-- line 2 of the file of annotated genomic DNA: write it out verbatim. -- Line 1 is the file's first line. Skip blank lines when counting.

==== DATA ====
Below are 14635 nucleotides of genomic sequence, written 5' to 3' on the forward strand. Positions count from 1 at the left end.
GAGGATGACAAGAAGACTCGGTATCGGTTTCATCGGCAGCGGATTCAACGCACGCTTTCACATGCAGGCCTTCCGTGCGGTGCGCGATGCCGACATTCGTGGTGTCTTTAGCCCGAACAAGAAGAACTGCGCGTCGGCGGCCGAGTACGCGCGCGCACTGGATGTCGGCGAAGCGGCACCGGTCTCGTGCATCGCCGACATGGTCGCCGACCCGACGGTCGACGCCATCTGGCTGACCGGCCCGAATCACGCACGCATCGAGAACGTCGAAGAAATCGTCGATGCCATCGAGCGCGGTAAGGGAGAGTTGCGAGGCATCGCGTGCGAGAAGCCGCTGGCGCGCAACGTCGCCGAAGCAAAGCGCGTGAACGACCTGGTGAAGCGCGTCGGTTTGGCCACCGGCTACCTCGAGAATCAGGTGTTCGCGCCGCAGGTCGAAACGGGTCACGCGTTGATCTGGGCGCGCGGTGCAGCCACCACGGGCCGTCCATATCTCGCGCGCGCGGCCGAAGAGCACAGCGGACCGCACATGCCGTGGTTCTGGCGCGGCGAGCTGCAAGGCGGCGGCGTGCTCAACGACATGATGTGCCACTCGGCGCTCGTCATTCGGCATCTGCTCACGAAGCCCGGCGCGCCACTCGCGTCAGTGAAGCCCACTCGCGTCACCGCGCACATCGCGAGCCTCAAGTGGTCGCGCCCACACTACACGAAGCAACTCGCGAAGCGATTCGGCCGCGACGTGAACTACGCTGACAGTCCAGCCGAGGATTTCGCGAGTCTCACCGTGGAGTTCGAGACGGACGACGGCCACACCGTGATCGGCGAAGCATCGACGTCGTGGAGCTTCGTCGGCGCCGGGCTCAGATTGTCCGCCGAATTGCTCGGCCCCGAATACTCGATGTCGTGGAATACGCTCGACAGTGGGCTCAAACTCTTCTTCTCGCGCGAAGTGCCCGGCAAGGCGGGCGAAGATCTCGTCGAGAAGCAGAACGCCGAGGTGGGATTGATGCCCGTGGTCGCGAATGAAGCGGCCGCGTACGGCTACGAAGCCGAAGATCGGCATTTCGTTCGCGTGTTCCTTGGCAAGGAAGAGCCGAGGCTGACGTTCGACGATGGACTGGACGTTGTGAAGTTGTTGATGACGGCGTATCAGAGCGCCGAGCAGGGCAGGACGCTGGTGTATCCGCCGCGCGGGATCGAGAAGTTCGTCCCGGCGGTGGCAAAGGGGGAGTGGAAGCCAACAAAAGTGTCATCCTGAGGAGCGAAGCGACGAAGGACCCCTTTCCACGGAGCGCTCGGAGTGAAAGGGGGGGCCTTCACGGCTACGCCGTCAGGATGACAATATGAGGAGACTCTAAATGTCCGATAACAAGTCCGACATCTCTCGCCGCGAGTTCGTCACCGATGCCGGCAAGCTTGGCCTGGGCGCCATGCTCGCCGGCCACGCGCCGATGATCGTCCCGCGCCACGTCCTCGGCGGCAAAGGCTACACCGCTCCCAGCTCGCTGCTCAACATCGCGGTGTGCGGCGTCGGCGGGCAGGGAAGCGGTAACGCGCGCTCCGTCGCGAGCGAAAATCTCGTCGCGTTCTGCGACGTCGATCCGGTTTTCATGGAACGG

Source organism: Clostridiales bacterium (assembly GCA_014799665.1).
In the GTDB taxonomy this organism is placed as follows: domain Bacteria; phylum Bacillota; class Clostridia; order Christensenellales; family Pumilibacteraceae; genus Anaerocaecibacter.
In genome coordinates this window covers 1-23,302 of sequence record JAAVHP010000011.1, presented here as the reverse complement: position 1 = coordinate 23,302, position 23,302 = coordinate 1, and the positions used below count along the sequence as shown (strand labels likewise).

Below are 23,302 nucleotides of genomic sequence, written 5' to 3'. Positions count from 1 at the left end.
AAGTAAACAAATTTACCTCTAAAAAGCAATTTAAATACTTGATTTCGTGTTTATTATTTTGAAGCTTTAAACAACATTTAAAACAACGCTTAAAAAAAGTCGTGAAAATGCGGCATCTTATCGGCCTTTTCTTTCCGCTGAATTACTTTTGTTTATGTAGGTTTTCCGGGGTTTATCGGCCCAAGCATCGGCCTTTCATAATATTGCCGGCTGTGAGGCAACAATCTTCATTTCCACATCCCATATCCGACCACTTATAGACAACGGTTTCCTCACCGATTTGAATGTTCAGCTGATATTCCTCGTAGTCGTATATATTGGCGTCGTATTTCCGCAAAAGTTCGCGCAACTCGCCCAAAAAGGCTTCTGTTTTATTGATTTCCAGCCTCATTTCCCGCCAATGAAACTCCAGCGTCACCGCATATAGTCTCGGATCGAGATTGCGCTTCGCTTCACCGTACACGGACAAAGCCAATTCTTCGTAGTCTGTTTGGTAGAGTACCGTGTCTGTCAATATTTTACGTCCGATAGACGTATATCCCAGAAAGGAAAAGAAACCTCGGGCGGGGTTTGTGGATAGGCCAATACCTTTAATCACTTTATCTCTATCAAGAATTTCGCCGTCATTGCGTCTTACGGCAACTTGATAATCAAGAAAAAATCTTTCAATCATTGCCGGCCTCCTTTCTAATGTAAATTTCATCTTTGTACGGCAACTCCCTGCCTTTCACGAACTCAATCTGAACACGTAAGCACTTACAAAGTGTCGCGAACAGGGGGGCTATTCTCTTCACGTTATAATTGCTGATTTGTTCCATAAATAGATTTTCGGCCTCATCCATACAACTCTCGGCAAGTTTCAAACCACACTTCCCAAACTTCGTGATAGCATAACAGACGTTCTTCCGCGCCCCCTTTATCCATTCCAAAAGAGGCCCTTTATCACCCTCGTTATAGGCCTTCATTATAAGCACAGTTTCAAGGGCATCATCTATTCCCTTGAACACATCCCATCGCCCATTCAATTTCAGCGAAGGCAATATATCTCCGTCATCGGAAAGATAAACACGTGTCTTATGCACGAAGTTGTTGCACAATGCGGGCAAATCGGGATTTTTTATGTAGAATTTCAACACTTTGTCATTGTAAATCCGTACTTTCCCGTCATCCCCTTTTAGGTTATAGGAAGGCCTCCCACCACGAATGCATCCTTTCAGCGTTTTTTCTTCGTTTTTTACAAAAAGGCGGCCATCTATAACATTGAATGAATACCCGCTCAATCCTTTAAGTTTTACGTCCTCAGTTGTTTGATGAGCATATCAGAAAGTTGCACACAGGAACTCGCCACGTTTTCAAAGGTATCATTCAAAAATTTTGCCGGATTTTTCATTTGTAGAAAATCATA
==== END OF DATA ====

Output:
GAGGATGACAAGAAGACTCGGTATCGGTTTCATCGGCAGCGGATTCAACGCACGCTTTCACATGCAGGCCTTCCGTGCGGTGCGCGATGCCGACATTCGTGGTGTCTTTAGCCCGAACAAGAAGAACTGCGCGTCGGCGGCCGAGTACGCGCGCGCACTGGATGTCGGCGAAGCGGCACCGGTCTCGTGCATCGCCGACATGGTCGCCGACCCGACGGTCGACGCCATCTGGCTGACCGGCCCGAATCACGCACGCATCGAGAACGTCGAAGAAATCGTCGATGCCATCGAGCGCGGTAAGGGAGAGTTGCGAGGCATCGCGTGCGAGAAGCCGCTGGCGCGCAACGTCGCCGAAGCAAAGCGCGTGAACGACCTGGTGAAGCGCGTCGGTTTGGCCACCGGCTACCTCGAGAATCAGGTGTTCGCGCCGCAGGTCGAAACGGGTCACGCGTTGATCTGGGCGCGCGGTGCAGCCACCACGGGCCGTCCATATCTCGCGCGCGCGGCCGAAGAGCACAGCGGACCGCACATGCCGTGGTTCTGGCGCGGCGAGCTGCAAGGCGGCGGCGTGCTCAACGACATGATGTGCCACTCGGCGCTCGTCATTCGGCATCTGCTCACGAAGCCCGGCGCGCCACTCGCGTCAGTGAAGCCCACTCGCGTCACCGCGCACATCGCGAGCCTCAAGTGGTCGCGCCCACACTACACGAAGCAACTCGCGAAGCGATTCGGCCGCGACGTGAACTACGCTGACAGTCCAGCCGAGGATTTCGCGAGTCTCACCGTGGAGTTCGAGACGGACGACGGCCACACCGTGATCGGCGAAGCATCGACGTCGTGGAGCTTCGTCGGCGCCGGGCTCAGATTGTCCGCCGAATTGCTCGGCCCCGAATACTCGATGTCGTGGAATACGCTCGACAGTGGGCTCAAACTCTTCTTCTCGCGCGAAGTGCCCGGCAAGGCGGGCGAAGATCTCGTCGAGAAGCAGAACGCCGAGGTGGGATTGATGCCCGTGGTCGCGAATGAAGCGGCCGCGTACGGCTACGAAGCCGAAGATCGGCATTTCGTTCGCGTGTTCCTTGGCAAGGAAGAGCCGAGGCTGACGTTCGACGATGGACTGGACGTTGTGAAGTTGTTGATGACGGCGTATCAGAGCGCCGAGCAGGGCAGGACGCTGGTGTATCCGCCGCGCGGGATCGAGAAGTTCGTCCCGGCGGTGGCAAAGGGGGAGTGGAAGCCAACAAAAGTGTCATCCTGAGGAGCGAAGCGACGAAGGACCCCTTTCCACGGAGCGCTCGGAGTGAAAGGGGGGGCCTTCACGGCTACGCCGTCAGGATGACAATATGAGGAGACTCTAAATGTCCGATAACAAGTCCGACATCTCTCGCCGCGAGTTCGTCACCGATGCCGGCAAGCTTGGCCTGGGCGCCATGCTCGCCGGCCACGCGCCGATGATCGTCCCGCGCCACGTCCTCGGCGGCAAAGGCTACACCGCTCCCAGCTCGCTGCTCAACATCGCGGTGTGCGGCGTCGGCGGGCAGGGAAGCGGTAACGCGCGCTCCGTCGCGAGCGAAAATCTCGTCGCGTTCTGCGACGTCGATCCGGTTTTCATGGAACGG